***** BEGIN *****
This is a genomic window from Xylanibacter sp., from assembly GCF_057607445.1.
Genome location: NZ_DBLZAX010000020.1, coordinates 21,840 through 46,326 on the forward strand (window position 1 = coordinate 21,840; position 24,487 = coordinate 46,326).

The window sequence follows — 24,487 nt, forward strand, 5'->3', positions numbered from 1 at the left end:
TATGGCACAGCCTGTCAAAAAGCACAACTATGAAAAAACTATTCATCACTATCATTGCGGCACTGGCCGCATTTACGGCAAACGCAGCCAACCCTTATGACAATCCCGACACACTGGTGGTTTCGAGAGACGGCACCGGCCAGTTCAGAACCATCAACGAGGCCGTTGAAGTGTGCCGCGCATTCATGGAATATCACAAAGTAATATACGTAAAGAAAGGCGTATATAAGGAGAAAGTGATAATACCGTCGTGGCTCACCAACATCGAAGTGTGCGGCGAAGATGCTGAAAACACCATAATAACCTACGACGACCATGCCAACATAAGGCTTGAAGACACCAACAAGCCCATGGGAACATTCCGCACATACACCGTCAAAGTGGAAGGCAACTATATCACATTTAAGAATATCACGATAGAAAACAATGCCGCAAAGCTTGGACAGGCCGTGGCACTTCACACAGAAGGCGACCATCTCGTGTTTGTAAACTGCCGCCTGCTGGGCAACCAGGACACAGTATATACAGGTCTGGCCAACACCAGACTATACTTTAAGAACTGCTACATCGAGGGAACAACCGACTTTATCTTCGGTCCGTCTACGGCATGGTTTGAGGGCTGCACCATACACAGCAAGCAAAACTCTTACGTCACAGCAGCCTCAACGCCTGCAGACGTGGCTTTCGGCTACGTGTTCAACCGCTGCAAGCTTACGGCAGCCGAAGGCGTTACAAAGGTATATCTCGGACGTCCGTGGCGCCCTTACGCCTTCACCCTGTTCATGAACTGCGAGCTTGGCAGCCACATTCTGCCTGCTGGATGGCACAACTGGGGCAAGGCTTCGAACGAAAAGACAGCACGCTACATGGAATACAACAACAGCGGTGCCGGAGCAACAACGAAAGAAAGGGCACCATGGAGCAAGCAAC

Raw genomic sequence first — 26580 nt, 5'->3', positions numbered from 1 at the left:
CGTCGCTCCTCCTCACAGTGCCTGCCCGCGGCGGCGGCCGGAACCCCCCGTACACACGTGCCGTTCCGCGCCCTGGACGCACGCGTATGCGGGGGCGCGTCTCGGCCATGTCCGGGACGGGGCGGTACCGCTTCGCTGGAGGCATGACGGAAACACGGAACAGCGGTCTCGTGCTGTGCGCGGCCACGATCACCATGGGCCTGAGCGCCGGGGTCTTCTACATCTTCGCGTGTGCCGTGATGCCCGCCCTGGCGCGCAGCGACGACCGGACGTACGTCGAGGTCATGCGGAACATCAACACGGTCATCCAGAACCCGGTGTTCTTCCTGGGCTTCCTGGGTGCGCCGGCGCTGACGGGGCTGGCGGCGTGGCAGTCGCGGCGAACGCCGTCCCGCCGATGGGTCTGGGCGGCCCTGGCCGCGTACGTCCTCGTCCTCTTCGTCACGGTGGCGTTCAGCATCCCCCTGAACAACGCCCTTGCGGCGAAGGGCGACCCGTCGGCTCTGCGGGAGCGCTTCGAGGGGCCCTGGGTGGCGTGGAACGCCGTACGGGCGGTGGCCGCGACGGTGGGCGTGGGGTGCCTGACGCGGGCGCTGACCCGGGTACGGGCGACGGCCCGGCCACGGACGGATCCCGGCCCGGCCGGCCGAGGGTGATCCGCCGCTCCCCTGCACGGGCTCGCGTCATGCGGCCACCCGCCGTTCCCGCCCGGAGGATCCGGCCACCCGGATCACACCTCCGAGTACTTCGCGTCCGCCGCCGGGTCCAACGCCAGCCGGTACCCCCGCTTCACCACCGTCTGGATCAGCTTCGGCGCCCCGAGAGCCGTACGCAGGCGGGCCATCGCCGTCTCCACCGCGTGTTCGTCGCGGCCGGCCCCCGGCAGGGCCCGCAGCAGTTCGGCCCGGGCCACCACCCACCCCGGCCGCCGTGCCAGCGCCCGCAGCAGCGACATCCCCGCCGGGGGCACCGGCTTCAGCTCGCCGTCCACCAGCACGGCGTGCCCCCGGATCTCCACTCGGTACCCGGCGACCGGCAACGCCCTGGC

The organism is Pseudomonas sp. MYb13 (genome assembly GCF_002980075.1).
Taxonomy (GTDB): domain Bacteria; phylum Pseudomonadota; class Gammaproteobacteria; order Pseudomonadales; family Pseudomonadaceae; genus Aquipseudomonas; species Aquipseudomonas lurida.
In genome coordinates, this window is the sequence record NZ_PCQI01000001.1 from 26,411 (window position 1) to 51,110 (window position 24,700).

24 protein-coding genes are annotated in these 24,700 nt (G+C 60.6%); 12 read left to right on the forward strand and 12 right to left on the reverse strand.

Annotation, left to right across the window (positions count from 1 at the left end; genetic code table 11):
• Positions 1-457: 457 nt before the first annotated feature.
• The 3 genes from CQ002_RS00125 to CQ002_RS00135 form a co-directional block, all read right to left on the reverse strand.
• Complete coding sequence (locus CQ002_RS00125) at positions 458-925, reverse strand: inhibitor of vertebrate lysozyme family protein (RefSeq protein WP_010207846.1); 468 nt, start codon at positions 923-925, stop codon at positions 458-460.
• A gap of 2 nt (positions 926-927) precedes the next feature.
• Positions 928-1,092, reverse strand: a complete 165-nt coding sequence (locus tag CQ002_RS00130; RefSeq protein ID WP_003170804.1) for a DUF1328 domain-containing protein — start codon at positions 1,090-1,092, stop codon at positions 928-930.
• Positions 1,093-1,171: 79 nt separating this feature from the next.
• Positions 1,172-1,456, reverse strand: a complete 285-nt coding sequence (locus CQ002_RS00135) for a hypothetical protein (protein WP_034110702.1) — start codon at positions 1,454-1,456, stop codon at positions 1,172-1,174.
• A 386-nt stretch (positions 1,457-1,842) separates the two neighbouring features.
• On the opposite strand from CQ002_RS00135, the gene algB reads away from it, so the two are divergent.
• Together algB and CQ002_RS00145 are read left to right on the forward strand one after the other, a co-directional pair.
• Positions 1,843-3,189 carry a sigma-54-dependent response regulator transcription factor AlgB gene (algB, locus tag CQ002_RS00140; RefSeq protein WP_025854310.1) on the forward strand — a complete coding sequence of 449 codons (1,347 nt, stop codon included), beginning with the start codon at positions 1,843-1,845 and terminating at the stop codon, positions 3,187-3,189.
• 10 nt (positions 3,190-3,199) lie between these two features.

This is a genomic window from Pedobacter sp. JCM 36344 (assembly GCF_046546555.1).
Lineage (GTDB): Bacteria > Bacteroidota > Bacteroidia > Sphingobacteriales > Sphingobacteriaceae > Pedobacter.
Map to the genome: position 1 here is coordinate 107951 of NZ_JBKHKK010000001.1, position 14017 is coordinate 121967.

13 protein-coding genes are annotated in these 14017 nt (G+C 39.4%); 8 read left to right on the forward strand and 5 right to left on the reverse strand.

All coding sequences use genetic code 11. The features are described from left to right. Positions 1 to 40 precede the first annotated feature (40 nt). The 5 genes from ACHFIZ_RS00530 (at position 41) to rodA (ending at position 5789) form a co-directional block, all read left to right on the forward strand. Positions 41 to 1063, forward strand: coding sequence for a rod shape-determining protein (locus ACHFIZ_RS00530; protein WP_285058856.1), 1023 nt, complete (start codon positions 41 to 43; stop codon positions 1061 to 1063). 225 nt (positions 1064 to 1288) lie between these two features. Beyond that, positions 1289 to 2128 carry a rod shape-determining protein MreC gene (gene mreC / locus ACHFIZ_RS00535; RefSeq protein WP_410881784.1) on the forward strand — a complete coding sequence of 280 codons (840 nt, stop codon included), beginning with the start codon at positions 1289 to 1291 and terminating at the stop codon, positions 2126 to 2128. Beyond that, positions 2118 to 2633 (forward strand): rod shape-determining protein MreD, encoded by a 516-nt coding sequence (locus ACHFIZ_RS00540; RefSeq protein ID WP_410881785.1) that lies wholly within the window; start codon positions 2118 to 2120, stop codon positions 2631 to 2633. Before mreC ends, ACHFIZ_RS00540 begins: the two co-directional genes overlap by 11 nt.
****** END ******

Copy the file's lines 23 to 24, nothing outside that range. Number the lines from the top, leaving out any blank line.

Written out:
• 10 nt (positions 3,190-3,199) lie between these two features.

This is a genomic window from Pedobacter sp. JCM 36344 (assembly GCF_046546555.1).